In these unusual times, the latest edition of our e-newsletter hopefully will not be a repeat of so much information hitting your e-mail inbox about COVID-19. Governor Ron DeSantis has made Florida’s response to the pandemic ‘priority number one’. To keep the public informed, he has been giving updates at press conferences throughout the state. Further, he assembled a task force to solicit feedback and make recommendations about re-opening Florida. Here is a link to their final report.
As of May 4th, Florida entered Phase One of the re-opening efforts, which includes all counties except Miami-Dade, Broward and Palm Beach. A helpful link to frequently asked questions about the state’s current guidelines can be found here. Meanwhile, many local governments have developed their own orders and advisories that further restrict or enhance some of the Governor’s executive orders.
Over the past few weeks in response to this crisis, we have seen:
- Local governments and courts holding public meetings on virtual platforms;
- Farmers working hard to get their crops ready for market and distributed to food banks and grocery stores. The Department of Agriculture is facilitating direct sales by farmers to the public on its website;
- Agriculture Commissioner Nikki Fried activating the Department of Agriculture’s Summer BreakSpot website, where families can find free meals for children under 18 during the school closures;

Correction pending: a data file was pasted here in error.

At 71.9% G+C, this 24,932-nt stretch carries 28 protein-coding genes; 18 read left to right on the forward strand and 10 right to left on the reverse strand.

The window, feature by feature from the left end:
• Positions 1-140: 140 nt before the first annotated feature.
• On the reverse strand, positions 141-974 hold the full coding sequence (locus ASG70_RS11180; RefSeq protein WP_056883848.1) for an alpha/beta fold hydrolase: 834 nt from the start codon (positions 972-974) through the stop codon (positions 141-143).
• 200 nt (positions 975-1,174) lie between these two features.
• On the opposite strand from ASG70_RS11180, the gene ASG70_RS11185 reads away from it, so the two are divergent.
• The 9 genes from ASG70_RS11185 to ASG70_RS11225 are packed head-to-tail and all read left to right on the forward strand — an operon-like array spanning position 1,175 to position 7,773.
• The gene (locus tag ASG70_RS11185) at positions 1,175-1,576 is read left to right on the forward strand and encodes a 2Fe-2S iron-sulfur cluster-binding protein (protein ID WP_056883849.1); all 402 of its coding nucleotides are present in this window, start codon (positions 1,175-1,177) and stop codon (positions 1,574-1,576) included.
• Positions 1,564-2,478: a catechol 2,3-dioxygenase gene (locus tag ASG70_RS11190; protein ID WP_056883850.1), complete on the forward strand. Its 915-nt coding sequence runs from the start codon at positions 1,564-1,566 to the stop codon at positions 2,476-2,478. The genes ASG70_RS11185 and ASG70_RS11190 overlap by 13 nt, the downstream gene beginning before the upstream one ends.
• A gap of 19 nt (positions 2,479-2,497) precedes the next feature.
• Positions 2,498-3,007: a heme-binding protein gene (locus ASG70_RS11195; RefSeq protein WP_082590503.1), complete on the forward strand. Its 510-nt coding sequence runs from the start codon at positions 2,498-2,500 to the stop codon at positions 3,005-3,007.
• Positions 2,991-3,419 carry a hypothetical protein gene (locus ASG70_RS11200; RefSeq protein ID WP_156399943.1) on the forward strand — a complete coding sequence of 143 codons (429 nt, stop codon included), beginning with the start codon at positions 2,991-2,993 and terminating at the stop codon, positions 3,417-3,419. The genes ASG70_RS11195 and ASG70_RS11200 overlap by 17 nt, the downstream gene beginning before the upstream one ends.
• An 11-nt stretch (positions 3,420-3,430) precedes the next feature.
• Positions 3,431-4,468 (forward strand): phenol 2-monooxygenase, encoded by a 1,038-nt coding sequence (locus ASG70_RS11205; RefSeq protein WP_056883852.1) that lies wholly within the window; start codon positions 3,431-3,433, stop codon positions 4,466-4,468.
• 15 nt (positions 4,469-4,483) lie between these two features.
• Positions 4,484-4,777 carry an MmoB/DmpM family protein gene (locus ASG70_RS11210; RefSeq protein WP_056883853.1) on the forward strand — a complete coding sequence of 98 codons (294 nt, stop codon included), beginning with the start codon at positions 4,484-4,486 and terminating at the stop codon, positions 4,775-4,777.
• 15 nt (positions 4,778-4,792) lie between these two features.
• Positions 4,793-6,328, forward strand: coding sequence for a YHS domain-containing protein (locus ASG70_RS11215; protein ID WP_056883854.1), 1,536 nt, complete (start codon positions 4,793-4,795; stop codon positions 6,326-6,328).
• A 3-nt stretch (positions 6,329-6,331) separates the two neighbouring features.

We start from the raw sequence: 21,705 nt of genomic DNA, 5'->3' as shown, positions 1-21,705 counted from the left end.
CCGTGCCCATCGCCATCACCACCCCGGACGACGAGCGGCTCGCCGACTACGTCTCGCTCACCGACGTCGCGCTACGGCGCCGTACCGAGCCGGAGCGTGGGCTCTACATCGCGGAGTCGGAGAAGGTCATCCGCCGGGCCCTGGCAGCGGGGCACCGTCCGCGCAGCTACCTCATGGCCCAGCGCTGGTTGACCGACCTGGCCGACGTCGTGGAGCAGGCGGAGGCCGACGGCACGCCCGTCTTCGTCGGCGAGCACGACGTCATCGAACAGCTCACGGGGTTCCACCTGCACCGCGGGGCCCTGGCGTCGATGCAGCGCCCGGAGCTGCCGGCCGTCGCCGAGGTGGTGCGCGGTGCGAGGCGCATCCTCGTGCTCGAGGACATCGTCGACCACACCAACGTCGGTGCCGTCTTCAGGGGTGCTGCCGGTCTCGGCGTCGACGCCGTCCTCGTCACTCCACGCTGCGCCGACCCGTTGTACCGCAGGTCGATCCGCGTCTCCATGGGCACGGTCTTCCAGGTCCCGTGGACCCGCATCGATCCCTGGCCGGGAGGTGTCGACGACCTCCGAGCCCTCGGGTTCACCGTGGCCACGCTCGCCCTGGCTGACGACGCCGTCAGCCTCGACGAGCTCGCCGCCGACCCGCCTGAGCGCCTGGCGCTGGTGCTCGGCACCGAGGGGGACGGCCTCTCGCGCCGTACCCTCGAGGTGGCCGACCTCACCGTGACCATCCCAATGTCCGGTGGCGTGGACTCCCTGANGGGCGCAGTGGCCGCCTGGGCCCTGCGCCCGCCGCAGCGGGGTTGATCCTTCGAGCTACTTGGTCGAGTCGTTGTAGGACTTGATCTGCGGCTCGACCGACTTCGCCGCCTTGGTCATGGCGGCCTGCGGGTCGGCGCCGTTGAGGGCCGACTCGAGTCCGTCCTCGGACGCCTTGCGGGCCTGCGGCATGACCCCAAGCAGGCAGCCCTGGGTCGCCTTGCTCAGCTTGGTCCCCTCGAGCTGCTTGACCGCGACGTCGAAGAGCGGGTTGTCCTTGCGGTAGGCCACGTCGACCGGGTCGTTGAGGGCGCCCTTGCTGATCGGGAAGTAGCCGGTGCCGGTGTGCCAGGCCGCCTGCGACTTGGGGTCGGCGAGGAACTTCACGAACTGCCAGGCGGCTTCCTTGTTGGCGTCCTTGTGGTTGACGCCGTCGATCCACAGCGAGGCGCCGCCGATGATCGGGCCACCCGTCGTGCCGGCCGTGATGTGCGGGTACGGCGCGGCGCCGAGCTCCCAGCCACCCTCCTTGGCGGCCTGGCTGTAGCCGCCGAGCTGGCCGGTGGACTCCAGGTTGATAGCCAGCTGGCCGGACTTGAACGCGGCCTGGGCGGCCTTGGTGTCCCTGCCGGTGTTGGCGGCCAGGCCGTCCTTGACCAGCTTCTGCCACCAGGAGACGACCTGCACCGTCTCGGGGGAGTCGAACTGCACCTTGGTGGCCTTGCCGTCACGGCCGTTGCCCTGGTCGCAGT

- Grocery stores with online purchasing services are extending support to families participating in the SNAP program and;
- Public utilities lowering rates or offering refunds for a limited time period.
Education has taken on a new look entirely after the Governor closed all public and private schools as well as colleges and universities for the remainder of the school year. Parents, teachers and students are juggling virtual education. Many camps may not open this summer, further lengthening the time parents will have to balance work and childcare. While some school district officials are indicating they may resume classes in the fall, there is no timetable on when schools may open. The same goes for Florida’s colleges and universities, which are taking a significant financial hit.
As businesses struggle to rethink their operations amidst social distancing and smaller group gatherings, we can anticipate different ways of communicating and interacting. Telecommuting for work, staggering employees work schedules at offices and offering alternatives are some practices already in place that will continue for the foreseeable future. New efforts to expand coronavirus testing, including allowing tests at pharmacies and randomly checking blood donations for antibodies, are also underway. We will be following developments and reporting them in future editions of our eNewsletter.